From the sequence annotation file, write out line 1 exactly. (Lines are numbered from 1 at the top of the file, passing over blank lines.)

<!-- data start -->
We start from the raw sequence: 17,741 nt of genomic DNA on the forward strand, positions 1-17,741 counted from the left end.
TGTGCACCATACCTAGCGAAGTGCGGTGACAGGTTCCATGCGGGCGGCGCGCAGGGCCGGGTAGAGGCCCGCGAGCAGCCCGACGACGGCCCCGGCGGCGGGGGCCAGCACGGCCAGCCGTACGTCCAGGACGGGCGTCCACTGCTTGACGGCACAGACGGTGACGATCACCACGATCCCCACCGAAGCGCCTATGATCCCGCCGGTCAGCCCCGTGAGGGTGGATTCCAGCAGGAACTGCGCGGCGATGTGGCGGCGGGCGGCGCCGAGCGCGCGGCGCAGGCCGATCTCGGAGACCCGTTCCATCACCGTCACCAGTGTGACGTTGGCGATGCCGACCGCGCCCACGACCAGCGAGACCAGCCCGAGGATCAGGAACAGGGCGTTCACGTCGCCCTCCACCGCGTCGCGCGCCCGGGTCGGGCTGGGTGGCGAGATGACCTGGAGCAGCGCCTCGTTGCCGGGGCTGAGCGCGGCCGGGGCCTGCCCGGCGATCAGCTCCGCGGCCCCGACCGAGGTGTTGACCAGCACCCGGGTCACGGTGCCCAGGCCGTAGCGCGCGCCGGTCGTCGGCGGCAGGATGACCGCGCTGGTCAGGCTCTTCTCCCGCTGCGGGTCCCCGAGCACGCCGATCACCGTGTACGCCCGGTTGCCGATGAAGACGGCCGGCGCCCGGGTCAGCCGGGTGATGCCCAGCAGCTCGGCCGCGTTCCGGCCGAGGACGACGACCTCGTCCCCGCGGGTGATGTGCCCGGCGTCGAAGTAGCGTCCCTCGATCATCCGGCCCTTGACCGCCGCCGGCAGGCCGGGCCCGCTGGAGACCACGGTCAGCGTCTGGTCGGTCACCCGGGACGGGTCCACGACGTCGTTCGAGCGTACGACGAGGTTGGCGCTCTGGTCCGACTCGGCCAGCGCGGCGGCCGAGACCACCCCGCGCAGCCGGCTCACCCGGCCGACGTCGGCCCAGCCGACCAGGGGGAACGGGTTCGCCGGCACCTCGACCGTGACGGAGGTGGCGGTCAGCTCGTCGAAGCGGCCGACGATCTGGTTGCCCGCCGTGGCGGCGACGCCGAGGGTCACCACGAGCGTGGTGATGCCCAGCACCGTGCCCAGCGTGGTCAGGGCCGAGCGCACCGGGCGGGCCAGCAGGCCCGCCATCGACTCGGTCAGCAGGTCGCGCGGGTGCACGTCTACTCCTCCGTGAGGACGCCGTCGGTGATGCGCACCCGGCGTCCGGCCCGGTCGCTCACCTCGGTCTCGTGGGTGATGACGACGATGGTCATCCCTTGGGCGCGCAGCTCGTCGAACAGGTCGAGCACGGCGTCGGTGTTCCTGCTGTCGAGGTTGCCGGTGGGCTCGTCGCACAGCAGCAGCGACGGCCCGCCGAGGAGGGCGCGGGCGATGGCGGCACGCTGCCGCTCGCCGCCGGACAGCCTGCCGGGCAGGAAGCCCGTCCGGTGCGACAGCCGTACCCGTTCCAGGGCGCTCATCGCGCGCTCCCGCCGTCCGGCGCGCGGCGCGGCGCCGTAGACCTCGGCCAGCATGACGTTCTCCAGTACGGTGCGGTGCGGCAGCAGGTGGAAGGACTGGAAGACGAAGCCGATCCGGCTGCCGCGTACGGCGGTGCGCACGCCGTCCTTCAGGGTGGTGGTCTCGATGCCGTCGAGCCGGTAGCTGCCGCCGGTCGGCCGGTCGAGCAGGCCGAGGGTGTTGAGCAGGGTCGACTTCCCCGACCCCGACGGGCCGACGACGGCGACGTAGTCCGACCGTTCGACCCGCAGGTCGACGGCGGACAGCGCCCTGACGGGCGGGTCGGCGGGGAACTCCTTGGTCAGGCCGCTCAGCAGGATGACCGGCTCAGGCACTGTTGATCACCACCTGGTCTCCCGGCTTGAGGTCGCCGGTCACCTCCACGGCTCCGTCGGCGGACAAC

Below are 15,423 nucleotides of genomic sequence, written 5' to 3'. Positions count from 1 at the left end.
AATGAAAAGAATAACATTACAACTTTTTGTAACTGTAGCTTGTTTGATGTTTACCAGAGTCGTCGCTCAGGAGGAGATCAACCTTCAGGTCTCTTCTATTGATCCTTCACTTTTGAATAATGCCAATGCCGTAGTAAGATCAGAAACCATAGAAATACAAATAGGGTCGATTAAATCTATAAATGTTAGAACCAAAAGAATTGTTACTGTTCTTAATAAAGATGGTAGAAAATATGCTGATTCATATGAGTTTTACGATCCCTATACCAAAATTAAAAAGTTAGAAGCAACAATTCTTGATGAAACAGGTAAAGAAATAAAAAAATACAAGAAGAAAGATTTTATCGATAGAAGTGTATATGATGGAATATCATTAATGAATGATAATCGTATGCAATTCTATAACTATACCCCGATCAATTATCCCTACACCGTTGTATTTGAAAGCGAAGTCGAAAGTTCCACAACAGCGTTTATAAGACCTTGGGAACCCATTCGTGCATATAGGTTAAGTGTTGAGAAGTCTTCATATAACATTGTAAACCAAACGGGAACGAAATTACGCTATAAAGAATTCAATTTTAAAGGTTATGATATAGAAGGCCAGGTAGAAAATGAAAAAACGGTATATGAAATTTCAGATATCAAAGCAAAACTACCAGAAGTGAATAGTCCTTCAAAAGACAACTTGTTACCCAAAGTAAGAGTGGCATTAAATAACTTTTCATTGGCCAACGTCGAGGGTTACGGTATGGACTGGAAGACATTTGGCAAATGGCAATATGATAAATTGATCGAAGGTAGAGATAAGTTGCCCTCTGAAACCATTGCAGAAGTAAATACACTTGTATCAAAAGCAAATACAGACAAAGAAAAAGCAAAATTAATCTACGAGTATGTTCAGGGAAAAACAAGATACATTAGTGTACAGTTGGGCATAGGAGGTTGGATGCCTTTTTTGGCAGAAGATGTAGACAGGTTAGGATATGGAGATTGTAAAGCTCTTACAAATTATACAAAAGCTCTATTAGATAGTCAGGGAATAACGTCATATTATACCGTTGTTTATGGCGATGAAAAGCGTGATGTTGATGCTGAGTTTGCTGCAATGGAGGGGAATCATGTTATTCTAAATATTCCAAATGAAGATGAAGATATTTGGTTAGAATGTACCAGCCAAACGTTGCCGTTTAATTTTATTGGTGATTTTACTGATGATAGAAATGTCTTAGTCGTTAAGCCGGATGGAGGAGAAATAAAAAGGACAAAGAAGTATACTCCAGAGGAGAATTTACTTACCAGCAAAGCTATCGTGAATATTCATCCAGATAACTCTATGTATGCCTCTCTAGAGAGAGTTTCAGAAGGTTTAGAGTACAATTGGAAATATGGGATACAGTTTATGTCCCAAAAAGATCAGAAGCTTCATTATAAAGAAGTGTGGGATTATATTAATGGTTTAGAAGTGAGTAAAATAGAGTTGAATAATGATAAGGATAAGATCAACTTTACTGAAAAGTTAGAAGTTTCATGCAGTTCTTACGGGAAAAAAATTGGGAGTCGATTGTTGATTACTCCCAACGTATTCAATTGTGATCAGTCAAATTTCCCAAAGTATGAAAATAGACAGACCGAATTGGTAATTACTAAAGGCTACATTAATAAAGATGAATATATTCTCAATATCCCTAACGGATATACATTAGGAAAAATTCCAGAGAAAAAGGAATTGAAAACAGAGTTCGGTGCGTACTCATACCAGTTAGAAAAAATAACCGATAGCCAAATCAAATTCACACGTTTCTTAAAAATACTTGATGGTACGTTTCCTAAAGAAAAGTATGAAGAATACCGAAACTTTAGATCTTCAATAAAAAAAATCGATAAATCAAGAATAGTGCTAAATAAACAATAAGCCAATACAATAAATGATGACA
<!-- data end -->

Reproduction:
We start from the raw sequence: 17,741 nt of genomic DNA on the forward strand, positions 1-17,741 counted from the left end.